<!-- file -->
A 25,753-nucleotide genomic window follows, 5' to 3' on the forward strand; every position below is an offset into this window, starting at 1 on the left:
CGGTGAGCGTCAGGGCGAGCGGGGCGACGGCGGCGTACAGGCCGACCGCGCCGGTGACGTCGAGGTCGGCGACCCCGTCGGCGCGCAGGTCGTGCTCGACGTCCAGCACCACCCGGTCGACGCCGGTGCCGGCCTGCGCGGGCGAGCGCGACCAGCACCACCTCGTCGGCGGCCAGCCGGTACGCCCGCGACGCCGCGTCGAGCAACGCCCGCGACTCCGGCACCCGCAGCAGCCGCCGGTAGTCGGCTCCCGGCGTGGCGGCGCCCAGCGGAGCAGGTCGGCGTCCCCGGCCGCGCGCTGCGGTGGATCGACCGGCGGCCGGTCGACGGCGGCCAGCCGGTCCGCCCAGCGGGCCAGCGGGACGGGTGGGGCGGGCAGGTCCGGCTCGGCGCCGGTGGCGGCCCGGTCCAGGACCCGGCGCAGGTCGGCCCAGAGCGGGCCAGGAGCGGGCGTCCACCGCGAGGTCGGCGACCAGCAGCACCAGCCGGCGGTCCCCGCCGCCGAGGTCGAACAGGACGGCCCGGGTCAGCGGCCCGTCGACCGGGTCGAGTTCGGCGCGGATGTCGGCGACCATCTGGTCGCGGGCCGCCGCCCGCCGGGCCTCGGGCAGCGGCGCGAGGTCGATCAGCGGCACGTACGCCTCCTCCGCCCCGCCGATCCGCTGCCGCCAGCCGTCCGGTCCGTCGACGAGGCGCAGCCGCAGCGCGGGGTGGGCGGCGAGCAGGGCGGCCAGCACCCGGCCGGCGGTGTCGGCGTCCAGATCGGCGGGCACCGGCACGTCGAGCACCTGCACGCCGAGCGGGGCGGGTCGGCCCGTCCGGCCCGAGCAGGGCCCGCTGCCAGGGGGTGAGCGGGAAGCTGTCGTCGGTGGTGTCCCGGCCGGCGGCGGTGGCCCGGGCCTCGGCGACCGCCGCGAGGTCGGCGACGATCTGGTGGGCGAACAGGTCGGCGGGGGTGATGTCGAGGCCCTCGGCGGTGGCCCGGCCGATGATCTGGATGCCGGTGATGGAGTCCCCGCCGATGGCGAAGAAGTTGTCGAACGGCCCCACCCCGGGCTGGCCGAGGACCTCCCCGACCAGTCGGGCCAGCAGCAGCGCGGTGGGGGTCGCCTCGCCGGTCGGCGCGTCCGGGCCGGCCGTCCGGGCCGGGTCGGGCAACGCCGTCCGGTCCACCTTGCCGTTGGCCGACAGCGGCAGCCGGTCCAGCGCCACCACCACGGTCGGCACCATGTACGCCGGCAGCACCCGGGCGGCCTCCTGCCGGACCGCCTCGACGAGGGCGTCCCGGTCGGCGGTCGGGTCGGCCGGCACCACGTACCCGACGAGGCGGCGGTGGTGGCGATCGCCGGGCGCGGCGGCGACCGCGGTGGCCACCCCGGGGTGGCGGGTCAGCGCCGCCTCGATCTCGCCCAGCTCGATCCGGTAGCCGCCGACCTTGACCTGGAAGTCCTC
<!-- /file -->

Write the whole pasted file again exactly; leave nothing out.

A 25,753-nucleotide genomic window follows, 5' to 3' on the forward strand; every position below is an offset into this window, starting at 1 on the left:
CGGTGAGCGTCAGGGCGAGCGGGGCGACGGCGGCGTACAGGCCGACCGCGCCGGTGACGTCGAGGTCGGCGACCCCGTCGGCGCGCAGGTCGTGCTCGACGTCCAGCACCACCCGGTCGACGCCGGTGCCGGCCTGCGCGGGCGAGCGCGACCAGCACCACCTCGTCGGCGGCCAGCCGGTACGCCCGCGACGCCGCGTCGAGCAACGCCCGCGACTCCGGCACCCGCAGCAGCCGCCGGTAGTCGGCTCCCGGCGTGGCGGCGCCCAGCGGAGCAGGTCGGCGTCCCCGGCCGCGCGCTGCGGTGGATCGACCGGCGGCCGGTCGACGGCGGCCAGCCGGTCCGCCCAGCGGGCCAGCGGGACGGGTGGGGCGGGCAGGTCCGGCTCGGCGCCGGTGGCGGCCCGGTCCAGGACCCGGCGCAGGTCGGCCCAGAGCGGGCCAGGAGCGGGCGTCCACCGCGAGGTCGGCGACCAGCAGCACCAGCCGGCGGTCCCCGCCGCCGAGGTCGAACAGGACGGCCCGGGTCAGCGGCCCGTCGACCGGGTCGAGTTCGGCGCGGATGTCGGCGACCATCTGGTCGCGGGCCGCCGCCCGCCGGGCCTCGGGCAGCGGCGCGAGGTCGATCAGCGGCACGTACGCCTCCTCCGCCCCGCCGATCCGCTGCCGCCAGCCGTCCGGTCCGTCGACGAGGCGCAGCCGCAGCGCGGGGTGGGCGGCGAGCAGGGCGGCCAGCACCCGGCCGGCGGTGTCGGCGTCCAGATCGGCGGGCACCGGCACGTCGAGCACCTGCACGCCGAGCGGGGCGGGTCGGCCCGTCCGGCCCGAGCAGGGCCCGCTGCCAGGGGGTGAGCGGGAAGCTGTCGTCGGTGGTGTCCCGGCCGGCGGCGGTGGCCCGGGCCTCGGCGACCGCCGCGAGGTCGGCGACGATCTGGTGGGCGAACAGGTCGGCGGGGGTGATGTCGAGGCCCTCGGCGGTGGCCCGGCCGATGATCTGGATGCCGGTGATGGAGTCCCCGCCGATGGCGAAGAAGTTGTCGAACGGCCCCACCCCGGGCTGGCCGAGGACCTCCCCGACCAGTCGGGCCAGCAGCAGCGCGGTGGGGGTCGCCTCGCCGGTCGGCGCGTCCGGGCCGGCCGTCCGGGCCGGGTCGGGCAACGCCGTCCGGTCCACCTTGCCGTTGGCCGACAGCGGCAGCCGGTCCAGCGCCACCACCACGGTCGGCACCATGTACGCCGGCAGCACCCGGGCGGCCTCCTGCCGGACCGCCTCGACGAGGGCGTCCCGGTCGGCGGTCGGGTCGGCCGGCACCACGTACCCGACGAGGCGGCGGTGGTGGCGATCGCCGGGCGCGGCGGCGACCGCGGTGGCCACCCCGGGGTGGCGGGTCAGCGCCGCCTCGATCTCGCCCAGCTCGATCCGGTAGCCGCCGACCTTGACCTGGAAGTCCTC